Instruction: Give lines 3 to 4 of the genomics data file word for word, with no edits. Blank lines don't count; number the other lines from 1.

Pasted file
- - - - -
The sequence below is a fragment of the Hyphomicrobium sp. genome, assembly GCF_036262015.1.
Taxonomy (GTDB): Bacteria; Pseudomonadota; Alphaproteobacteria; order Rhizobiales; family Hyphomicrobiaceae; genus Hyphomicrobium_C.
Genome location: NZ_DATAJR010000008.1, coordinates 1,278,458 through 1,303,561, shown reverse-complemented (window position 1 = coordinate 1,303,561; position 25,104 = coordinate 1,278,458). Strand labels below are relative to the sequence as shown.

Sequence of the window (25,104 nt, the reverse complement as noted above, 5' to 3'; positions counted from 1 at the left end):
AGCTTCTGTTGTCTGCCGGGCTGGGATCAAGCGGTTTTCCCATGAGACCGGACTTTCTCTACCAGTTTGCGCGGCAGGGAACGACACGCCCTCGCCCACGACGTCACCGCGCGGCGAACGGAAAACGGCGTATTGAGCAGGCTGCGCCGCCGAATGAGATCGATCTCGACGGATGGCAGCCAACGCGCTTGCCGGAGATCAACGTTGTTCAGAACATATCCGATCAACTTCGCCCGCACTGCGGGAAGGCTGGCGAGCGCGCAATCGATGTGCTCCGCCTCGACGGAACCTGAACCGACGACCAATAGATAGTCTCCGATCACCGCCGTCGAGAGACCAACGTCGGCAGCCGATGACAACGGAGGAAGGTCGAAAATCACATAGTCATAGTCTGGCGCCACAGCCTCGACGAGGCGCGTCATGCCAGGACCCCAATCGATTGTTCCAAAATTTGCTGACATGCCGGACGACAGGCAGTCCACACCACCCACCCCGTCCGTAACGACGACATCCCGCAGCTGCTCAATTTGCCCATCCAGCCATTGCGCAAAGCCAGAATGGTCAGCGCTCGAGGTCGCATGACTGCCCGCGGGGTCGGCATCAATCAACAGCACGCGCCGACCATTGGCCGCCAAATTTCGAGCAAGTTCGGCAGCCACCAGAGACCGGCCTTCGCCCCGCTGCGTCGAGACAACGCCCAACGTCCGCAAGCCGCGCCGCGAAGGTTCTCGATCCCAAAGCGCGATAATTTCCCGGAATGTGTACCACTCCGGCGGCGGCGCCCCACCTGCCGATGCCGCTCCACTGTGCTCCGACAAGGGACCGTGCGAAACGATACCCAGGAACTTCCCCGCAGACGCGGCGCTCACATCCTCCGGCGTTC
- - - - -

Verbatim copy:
Genome location: NZ_DATAJR010000008.1, coordinates 1,278,458 through 1,303,561, shown reverse-complemented (window position 1 = coordinate 1,303,561; position 25,104 = coordinate 1,278,458). Strand labels below are relative to the sequence as shown.

Sequence of the window (25,104 nt, the reverse complement as noted above, 5' to 3'; positions counted from 1 at the left end):